Pediatric Hypokalemia Differential Diagnoses

Updated: Nov 11, 2015
  • Author: Michael J Verive, MD, FAAP; Chief Editor: Timothy E Corden, MD  more...
  • Print
DDx

Diagnostic Considerations

Important considerations

Adequately communicate the risks of treatment to the caregivers and/or patient.

Monitor patients receiving potassium supplementation for complications, especially patients with renal failure or patients receiving potassium-sparing diuretics or angiotensin-converting enzyme inhibitors.

Follow serum potassium and other electrolyte concentrations during or after therapy.

Ensure adequate precautions against treating a patient on the basis of a low serum potassium value that is false because of a sampling or laboratory error. However, do not fail to treat a patient with symptoms of actual hypokalemia because of an elevated serum potassium value that is false because of a sampling or laboratory error.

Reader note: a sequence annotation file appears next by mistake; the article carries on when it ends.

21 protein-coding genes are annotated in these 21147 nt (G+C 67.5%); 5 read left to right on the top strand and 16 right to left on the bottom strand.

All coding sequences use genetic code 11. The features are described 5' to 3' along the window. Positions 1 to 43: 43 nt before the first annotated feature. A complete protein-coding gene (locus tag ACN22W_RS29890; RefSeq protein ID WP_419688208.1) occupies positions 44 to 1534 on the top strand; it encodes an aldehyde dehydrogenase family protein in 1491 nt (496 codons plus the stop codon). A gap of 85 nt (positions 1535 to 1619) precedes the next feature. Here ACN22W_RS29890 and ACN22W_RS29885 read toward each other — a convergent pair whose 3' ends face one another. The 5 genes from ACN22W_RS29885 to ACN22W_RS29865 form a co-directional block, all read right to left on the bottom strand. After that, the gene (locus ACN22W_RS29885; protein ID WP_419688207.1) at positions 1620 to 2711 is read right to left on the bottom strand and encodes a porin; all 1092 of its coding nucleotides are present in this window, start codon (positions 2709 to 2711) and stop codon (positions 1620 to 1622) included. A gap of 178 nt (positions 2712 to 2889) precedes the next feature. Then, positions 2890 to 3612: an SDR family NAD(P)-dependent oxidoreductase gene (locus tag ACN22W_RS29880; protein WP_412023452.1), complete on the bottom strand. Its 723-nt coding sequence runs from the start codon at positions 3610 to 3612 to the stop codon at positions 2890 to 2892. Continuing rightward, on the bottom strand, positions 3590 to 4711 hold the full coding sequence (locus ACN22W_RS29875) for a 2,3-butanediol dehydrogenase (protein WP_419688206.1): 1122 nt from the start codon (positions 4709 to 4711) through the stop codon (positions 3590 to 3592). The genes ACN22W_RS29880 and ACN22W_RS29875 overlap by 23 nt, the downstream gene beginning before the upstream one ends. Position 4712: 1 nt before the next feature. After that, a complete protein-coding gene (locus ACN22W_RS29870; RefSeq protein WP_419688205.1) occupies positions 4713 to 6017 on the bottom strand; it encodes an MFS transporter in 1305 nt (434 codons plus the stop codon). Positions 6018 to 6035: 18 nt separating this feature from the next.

Other considerations

Pseudohypokalemia may be seen with sampling errors, particularly if a blood sample is taken upstream of an infusion of saline, dextrose, or other fluids that contain little or no potassium. Clues to sampling errors include other serum level abnormalities that reflect sampling of a mixture of blood and the fluid that is infused. Additionally, the new onset of hypokalemia in otherwise stable patients without known risk factors may reflect the use of different equipment/methods used for blood analysis, and this diagnosis should be confirmed using alternative methods prior to initiating treatment.

Differential Diagnoses